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Tribe

A few weeks ago, on my Facebook feed, I made a statement that was not received well by some. In the follow up conversations, one word really drew the ire of the loudest detractor. That word was tribe. During an interview, the interviewer put a special tone on it every time he mentioned it. The conversation also covered leadership but before I get into that I wanted to cover tribe.

First, lets get a definition out there

Tribe

a social division in a traditional society consisting of families or communities linked by social, economic, religious, or blood ties, with a common culture and dialect, typically having a recognized leader(s).

When I use the word tribe, here is what it means. Its you. Of course, there are subsets, clans and families inside the tribe. My Facebook page is maxed out at 5000. If you are on my page, we are in fact linked socially. Most of us have the common culture and dialect based around firearms and their use. For those in the industry, we are tied economically. When we join groups, we are tying those communities together. We even have recognized leaders across those tribes referred to as SME’s.

We are a tribe. Yes, there are factions of our big tribe. We may not have a village, but we surely have some idiots too. That is the way of things.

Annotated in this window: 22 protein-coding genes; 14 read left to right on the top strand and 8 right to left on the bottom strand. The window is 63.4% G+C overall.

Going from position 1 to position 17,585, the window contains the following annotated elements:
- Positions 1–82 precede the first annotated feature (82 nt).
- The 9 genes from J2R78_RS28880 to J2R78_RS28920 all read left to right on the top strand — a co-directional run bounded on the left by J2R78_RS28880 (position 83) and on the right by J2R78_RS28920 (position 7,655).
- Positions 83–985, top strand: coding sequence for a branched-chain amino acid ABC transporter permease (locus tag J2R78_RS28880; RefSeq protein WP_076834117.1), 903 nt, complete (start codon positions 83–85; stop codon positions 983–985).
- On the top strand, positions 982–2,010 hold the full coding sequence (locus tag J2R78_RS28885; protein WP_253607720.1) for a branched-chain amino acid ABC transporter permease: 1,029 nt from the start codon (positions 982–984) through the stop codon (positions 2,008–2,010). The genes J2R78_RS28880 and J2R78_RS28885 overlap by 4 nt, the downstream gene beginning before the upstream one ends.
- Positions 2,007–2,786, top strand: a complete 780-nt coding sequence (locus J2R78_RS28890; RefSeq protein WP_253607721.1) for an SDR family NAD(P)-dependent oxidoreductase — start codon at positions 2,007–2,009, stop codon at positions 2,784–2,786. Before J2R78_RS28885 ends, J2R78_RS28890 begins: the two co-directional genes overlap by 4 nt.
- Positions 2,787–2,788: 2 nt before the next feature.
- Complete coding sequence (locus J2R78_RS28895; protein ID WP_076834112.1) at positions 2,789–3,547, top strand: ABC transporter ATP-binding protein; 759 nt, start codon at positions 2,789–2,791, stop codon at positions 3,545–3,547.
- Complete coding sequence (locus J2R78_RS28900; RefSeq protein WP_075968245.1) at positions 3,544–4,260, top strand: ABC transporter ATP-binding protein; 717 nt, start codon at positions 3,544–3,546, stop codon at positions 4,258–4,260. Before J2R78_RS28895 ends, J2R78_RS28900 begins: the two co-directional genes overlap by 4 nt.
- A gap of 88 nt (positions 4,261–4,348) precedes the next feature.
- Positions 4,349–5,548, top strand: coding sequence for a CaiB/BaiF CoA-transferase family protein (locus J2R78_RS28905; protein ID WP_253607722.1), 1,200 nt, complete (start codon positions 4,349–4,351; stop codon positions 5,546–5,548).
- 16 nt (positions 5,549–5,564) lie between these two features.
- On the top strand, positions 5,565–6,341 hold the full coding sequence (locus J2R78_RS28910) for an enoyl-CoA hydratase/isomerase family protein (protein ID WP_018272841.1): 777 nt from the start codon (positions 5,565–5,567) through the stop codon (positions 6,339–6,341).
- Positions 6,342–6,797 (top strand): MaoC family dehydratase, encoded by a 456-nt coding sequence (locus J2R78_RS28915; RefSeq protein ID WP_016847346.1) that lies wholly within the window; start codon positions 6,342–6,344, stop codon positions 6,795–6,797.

Now, lets talk about some basic expectations of the tribe. First, I am sure everyone agrees that firearms safety is vital. All our classes start with it, most articles open with it, and its generally the first thing new members are introduced to. You are expected to be safe and if you are not, you will surely get called out and warned.  Next, we all expect some sort of participation. This can be as small as a like, a comment, or direct involvement in conversations. We expect the SME’s to come and steer us when we have questions. We appreciate it when they do and pay attention to what they say. In return, the SME’s need some things from us. They need us to share their articles, support their sponsors and employers.

How does one become a member of the tribe? Well, become linked by social ties, accept the culture and learn the dialect. Do your best to meet the tribal expectations. Listen to the members who were there before. Try to make the tribe a better place.

These things help improve the tribe.

There is one piece missing though. That piece is leadership. The same conversation that started the above had another factor involved. I was told that there were certain expectations of leaders. I was told as a Leader, I should not make statement like I made, that good leadership is all inclusive. There is nothing wrong with this statement. What was wrong is that I do not view myself as a leader anymore. I have no rank, no position of authority nothing like that. I am not preparing Soldiers for combat nor going with them. As I thought about why that person had assumed I was a leader, I went back to the Army definition of leadership which is “Leadership is the activity of influencing people by providing purpose, direction, and motivation to accomplish the mission and improve the organization” – ADP 6-22